Chris Kennedy public option

State Rep. Chris Kennedy, D-Lakewood, speaks  before the introduction fo a bill that would have created a public option insurance program for the state at a press conference March 5, 2020.

Though it came as little surprise, Democratic legislators behind Colorado's proposed public option law said in a jointly written op-ed in The Denver Post that they're withdrawing the bill this year.

"We will continue to not only work on the Colorado Option over the next months and year but also fight to make sure the healthcare industry focuses on people, not profits, and we will look for any possible solution to support those who lose health care or simply lack access to it," Sen. Kerry Donovan of Vail and Reps. Chris Kennedy of Lakewood and Dylan Roberts of Avon wrote in the newspaper Monday. The proposal sought to create a public-private insurance policy to compete with existing insurers with below-market rates fueled by cost controls places on the health care industry, primarily hospitals.

They cited the difficulties in government under the circumstances of a state health emergency and "take the job of writing law very seriously and believe in a transparent, public, and accessible process."

The bill was introduced with great fanfare on March 5 and passed its first committee two days before the legislature adjourned under the coronavirus emergency on March 14.

When lawmakers return to the Capitol on May 18, they will be focused on passing the state budget that takes effect July 1, the School Finance Act, renewing state programs and agencies that are scheduled to "sunset" and emergency measures aimed at dealing with the pandemic and the cratering state economy.

Lawmakers are expected to be consumed by the deep cuts across every aspect of state government as they face a deficit next year that could reach $3 billion.

Political players behind the public option, while not announcing a final decision until Monday, have said for weeks it's unlikely they'll be able to finish work on the contentious bill this year. Price caps on health care — and the cost-sharing it might force — were expected to be a major fight during this legislative session, as key part of Gov. Jared Polis' agenda going into the election this fall for legislators.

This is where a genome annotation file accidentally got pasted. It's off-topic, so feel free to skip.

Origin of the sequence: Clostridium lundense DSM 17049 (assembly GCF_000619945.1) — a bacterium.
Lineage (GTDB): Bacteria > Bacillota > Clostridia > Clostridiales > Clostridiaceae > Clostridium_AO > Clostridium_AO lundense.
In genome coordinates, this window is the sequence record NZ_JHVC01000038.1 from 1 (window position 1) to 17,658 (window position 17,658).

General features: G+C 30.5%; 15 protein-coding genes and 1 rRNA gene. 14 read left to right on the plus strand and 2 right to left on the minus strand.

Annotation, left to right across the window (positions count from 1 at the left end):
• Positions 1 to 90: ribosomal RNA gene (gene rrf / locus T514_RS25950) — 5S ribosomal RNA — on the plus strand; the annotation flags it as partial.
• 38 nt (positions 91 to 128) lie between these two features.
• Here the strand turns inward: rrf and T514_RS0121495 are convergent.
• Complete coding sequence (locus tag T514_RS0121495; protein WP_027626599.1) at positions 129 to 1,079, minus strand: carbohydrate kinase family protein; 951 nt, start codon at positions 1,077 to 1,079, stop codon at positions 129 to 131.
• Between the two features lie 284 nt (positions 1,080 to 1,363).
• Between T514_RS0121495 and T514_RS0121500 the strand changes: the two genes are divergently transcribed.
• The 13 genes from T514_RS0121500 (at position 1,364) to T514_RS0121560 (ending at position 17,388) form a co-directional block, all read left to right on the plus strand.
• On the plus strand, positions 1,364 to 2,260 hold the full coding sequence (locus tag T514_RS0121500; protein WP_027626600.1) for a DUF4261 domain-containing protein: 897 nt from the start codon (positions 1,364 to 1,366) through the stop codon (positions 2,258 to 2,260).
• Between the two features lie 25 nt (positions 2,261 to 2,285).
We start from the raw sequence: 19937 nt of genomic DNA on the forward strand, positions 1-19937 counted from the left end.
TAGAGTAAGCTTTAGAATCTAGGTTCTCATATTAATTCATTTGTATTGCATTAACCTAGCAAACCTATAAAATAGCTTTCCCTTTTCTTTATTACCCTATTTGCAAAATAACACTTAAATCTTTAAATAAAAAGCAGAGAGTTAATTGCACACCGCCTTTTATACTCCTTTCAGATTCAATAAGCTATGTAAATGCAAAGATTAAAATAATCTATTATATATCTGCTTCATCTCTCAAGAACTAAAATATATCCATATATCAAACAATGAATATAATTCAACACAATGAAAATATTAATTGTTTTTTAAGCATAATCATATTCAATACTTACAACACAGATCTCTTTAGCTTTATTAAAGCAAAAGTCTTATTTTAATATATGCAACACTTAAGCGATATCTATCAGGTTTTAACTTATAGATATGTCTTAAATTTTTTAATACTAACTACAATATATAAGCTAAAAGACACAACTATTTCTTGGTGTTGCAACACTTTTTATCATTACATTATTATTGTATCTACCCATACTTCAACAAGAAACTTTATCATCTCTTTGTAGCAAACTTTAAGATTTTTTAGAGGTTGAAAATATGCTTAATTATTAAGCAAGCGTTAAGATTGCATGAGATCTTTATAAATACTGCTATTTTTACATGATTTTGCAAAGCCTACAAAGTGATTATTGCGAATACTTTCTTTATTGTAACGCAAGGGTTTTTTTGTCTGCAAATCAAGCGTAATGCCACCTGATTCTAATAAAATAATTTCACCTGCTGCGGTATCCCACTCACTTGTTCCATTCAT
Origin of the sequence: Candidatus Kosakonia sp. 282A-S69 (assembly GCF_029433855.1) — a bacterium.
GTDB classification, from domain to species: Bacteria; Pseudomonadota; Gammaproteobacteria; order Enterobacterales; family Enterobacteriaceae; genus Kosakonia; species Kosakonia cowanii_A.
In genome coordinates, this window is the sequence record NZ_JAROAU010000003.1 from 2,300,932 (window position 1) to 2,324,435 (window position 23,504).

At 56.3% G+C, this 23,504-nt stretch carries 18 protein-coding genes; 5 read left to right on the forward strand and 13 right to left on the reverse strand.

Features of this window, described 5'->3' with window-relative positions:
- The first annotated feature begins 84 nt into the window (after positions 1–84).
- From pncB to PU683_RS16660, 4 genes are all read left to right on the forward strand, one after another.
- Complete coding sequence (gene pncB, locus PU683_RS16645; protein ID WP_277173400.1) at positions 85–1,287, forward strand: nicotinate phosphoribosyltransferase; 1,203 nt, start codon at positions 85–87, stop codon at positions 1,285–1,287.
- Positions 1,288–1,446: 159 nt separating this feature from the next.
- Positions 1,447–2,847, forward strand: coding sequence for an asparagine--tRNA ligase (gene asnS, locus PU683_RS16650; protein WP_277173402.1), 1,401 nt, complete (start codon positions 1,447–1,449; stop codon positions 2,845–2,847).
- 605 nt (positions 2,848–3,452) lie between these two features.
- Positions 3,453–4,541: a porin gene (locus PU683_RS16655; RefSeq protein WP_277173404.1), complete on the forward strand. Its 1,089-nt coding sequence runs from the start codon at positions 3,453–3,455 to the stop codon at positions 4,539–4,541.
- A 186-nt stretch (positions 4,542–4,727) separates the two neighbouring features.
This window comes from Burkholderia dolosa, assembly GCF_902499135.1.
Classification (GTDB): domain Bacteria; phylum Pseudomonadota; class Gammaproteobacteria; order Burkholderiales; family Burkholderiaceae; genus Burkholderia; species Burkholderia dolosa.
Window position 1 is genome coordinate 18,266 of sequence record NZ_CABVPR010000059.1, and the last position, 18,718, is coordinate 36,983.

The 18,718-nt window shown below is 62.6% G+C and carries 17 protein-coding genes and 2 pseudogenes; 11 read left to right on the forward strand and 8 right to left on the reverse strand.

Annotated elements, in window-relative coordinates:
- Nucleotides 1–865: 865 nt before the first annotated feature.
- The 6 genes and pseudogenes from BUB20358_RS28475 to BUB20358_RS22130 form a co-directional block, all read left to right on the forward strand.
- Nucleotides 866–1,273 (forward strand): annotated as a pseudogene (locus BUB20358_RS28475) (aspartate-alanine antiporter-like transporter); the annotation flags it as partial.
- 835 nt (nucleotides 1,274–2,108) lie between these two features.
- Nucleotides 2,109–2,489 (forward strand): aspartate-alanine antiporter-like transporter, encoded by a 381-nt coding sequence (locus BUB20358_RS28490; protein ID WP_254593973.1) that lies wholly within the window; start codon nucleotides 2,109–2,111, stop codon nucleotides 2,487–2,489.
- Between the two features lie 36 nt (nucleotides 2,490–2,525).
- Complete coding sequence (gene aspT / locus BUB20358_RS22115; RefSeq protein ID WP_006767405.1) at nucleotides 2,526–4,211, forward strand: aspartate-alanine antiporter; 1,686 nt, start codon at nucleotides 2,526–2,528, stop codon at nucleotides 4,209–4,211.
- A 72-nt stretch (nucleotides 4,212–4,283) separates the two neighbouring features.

Putting limits on what hospitals could charge in the present political environment could have proved a difficult choice for some lawmakers, endangered the bills passage if the three sponsors had dared run it.

“We’re still working on that bill and no decisions have been made whether it will move forward when we go back to the legislature,” Roberts said on a conference call with health care advocates last Thursday.

He added later in the discussion, “We still hope to bring it forward this year, but regardless it’s an idea that will move forward at some point. We need to give people more options and more choice and the Colorado Option is a way to do that.” 

In a press release Monday morning, Kennedy said before the bill was introduced in March, "[W]e sought robust engagement with nurses, pharmacists, EMTs, doctors, and hospital staff. We plan to engage them after we emerge from this pandemic, and come out with stronger legislation that increases access to affordable healthcare across Colorado.”

Chris Tholen, president and CEO of the Colorado Hospital Association, said in a statement he appreciated the sponsors pulling the bill in the wake of the pandemic.

“This public health crisis has changed many things for Coloradans personally, for our health care system and for our state," he said. "It has illustrated the critical role that hospitals play to serve their communities, respond to crises and protect the health of our state. It has also demonstrated how crucial it is to support our health care infrastructure – including protecting our front-line workers and facilities that are essential to pandemic response."

Tholen said the association and its members are committed to providing access and affordable care.

“We look forward to getting back to work with our legislators very soon and developing solutions that do not adversely impact Colorado hospitals, on whom people depend to provide access to care, and which will have suffered a projected $3 billion financing blow from the COVID-19 pandemic by the end of this year,” he stated.

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